Gomez, who is very clearly a product of the well-oiled Disney machine, said she chose "Ramona" because of its family-friendly qualities. Allen, for her part, sees this as evidence that she is making smart choices about her career. By the time the movie got a green light, Gomez -- who had auditioned earlier in the development process -- had her pick of feature film roles.

"She chose this, which was not a big payday, and she's a supporting role," the director said. "I think many other kids in her position would have taken the money and the leading role, but she felt there was a pedigree to the property... She wanted to work with a high-caliber cast [including John Corbett, Josh Duhamel and Sandra Oh] and soak up all their abilities."

But being aware about the challenges involved in transitioning from Disney to the multiplex doesn't make navigating them any easier. As my colleague Steve Zeitchik noted back in April when Miley Cyrus starred in the Nicholas Sparks tearjerker "The Last Song": "There’s an issue for Disney Channel stars trying to make the jump to movies, even frilly ones. The network's shows give their actors plenty of exposure, but they don’t exactly showcase their best acting. Even good acting gets lost there."

Indeed, many former Disney stars have struggled to be taken seriously on the big screen, including Ashley Tisdale, Hilary Duff and Vanessa Hudgens, whose new film "Beastly" recently had its release date pushed to early next year. Still, "The Last Song," the Cyrus film, fared moderately well at the box office, bringing in over $60 million stateside. And Zac Efron's face is currently plastered all over town for the campaign of "Charlie St. Cloud."

Gomez, who next stars in "Monte Carlo" opposite Leighton Meester, says that while she's certainly part of a certain Disney generation, she's looking to some established film actresses as templates. “I love Rachel McAdams. She is incredible,” she said. “I think that her career and project choices are really appropriate and perfect for her, and she kind of stays out of the spotlight; you never really see anything about her. Yeah, that’s how I would like to be.”

-- Amy Kaufman

Twitter.com/AmyKinLA

Photo: Selena Gomez. Credit: Gary Friedman/Los Angeles Times.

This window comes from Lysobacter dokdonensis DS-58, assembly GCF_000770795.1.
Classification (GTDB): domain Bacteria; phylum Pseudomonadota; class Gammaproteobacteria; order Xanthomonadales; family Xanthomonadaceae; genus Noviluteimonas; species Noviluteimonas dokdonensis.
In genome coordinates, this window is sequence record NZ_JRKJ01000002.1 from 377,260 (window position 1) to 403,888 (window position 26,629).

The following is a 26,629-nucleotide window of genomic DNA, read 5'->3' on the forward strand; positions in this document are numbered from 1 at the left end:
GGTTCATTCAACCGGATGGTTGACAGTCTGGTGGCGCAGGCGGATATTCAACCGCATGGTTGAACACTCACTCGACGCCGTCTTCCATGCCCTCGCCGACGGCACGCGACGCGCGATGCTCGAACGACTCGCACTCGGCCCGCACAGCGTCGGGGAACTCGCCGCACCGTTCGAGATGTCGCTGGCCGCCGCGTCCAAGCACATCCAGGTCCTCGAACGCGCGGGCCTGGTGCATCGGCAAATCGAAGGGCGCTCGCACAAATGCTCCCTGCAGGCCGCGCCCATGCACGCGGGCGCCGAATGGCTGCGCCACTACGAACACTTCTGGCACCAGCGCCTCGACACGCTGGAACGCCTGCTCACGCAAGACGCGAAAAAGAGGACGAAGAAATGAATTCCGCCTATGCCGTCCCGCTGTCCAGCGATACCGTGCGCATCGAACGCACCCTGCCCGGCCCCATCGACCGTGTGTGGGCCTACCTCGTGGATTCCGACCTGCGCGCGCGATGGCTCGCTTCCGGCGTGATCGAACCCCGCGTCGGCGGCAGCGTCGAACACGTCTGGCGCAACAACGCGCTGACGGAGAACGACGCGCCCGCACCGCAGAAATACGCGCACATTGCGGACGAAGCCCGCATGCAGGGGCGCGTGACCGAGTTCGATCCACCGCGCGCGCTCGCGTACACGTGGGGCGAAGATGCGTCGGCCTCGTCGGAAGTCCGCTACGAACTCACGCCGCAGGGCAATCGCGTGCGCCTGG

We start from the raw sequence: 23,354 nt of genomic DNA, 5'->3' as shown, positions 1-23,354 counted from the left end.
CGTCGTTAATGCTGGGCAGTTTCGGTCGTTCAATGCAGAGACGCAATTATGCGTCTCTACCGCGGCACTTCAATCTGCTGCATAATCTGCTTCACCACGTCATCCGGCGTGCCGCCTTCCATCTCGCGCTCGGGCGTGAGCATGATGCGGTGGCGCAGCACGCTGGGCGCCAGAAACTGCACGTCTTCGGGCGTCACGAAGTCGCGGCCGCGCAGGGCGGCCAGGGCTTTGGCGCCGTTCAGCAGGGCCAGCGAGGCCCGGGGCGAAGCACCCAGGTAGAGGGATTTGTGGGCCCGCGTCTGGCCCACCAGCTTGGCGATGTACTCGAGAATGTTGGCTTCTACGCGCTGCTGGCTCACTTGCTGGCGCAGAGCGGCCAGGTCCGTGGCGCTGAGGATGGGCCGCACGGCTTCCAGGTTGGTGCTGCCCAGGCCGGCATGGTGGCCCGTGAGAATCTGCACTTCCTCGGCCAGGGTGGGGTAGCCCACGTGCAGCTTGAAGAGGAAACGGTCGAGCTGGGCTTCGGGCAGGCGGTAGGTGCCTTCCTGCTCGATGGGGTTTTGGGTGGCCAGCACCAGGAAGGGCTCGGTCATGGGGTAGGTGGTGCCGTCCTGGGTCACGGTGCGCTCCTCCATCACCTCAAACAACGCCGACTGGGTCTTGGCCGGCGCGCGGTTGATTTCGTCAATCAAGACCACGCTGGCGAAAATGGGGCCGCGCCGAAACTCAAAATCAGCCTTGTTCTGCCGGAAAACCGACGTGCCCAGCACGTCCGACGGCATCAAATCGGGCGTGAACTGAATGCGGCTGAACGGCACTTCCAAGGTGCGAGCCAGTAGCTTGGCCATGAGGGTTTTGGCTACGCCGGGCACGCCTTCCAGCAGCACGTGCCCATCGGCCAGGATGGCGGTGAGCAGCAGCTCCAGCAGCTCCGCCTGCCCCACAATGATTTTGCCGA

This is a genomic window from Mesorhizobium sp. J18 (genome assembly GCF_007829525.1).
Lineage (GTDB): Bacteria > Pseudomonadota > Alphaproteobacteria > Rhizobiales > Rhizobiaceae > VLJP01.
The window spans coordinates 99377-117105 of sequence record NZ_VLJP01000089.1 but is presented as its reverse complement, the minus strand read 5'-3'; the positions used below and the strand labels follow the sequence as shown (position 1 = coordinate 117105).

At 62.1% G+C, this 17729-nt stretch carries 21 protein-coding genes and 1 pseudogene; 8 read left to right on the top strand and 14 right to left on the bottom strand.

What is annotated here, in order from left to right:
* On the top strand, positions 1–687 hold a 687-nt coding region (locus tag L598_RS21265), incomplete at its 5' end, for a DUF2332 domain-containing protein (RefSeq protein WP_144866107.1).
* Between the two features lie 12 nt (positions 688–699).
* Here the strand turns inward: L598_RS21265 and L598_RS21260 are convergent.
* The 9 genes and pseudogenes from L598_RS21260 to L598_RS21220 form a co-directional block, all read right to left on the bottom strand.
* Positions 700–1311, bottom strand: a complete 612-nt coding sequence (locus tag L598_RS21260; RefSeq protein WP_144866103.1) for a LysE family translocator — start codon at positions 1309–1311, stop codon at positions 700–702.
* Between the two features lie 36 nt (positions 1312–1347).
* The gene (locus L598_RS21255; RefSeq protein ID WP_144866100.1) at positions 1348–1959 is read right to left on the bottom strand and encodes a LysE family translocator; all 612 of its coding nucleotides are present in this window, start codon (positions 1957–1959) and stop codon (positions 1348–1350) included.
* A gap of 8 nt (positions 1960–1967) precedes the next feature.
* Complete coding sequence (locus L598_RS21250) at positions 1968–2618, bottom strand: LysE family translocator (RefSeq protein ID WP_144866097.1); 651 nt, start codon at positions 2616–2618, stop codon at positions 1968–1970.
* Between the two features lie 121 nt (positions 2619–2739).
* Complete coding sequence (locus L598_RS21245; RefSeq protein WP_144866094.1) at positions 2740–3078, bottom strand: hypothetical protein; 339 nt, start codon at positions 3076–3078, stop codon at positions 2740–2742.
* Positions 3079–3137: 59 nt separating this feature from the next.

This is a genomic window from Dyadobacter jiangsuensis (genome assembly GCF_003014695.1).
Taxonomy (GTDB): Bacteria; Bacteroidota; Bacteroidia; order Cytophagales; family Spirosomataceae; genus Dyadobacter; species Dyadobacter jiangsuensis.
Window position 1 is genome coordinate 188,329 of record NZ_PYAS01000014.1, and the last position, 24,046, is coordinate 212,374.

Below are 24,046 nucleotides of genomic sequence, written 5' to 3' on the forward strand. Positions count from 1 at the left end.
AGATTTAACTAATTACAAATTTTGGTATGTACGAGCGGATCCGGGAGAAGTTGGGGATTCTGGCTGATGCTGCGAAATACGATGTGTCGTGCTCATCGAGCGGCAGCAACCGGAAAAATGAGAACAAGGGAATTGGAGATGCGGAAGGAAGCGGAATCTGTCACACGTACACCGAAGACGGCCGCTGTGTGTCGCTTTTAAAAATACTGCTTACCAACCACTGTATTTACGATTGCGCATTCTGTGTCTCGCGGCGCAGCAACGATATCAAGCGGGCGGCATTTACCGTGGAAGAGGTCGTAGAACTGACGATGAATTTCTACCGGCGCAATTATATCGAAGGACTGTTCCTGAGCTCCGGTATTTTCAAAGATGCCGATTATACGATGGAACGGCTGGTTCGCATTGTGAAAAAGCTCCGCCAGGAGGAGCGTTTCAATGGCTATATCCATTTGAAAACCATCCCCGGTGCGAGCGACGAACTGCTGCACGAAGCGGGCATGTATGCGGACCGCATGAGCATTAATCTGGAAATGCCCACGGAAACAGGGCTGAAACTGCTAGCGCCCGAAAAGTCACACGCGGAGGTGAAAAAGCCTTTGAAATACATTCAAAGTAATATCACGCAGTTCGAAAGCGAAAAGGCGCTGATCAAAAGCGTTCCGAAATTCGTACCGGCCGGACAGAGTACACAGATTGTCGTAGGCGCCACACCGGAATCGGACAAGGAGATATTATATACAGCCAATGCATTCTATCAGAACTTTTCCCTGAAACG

RECENT AND RELATED

The Performance: Selena Gomez

Preview Review: The Quimbys are back in 'Ramona and Beezus'

Original 'Ramona' Sarah Polley hopes revamped character isn't 'too cute'


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Preview Review: The Quimbys are back in 'Ramona and Beezus'

March 19, 2010 | 12:04 pm

Selena-gomez-in-ramona-and-beezus Remember Ramona Quimby? That quirky adolescent with a red-haired bob whose curiosity always seemed to land her in hot water? Most of us became familiar with Ramona via the bestselling book series by author Beverly Cleary, which was later turned into a popular PBS television series.

This summer, Fox is taking a fresh, more modern take on Ramona with "Ramona and Beezus," out in July. The newly released trailer shows a film that's reminiscent of such kid classics as "Harriet the Spy," the 1996 film about a spunky young detective that gave Michelle Trachtenberg her start.

Ramona, a quirky elementary school student played by newcomer Joey King, is constantly finding herself in trouble as a result of her high jinks. With her puppy-dog eyes, King looks adorable in the role, though she doesn't seem to fully inhabit the precociousness that Sarah Polley practically trademarked in the TV series. The movie certainly seems to stray from Cleary's books, in which Ramona was far more plotting pest than sympathetic outcast.

Disney Channel star Selena Gomez plays Beezus, Ramona's protective older sister who looks out for her and gives her advice. Unlike some of her other Mouseketeer counterparts, Gomez looks surprisingly competent in the role, and I can already see legions of tweens leaving theaters wishing that the actress were their cool older sister. The film also looks like it's banking on her popularity with the younger generation, as she introduces the trailer.

The movie is rounded out by a cast of other recognizable stars: John Corbett ("Sex & the City's" Aidan) and Bridget Moynahan play the girls' parents, while Josh Duhamel and Ginnifer Goodwin are the cool uncle and aunt.

The film also plays with CGI as Ramona travels to the exotic fairy-tale locales she dreams up in her mind. Fantastical journeys are certainly not something I remember being a part of the book series, but I imagine they'll play well on the big screen. I'm also curious as to how familiar today's younger generation is with Cleary's 1950s series -- though it probably won't make much of a difference. Even if the adaptation strays from the book, the film seems to pull off just the right heartwarming tone that will endear Ramona to new audiences.

-- Amy Kaufman

Photo: Selena Gomez and Joey King star in "Ramona and Beezus." Credit: 20th Century Fox.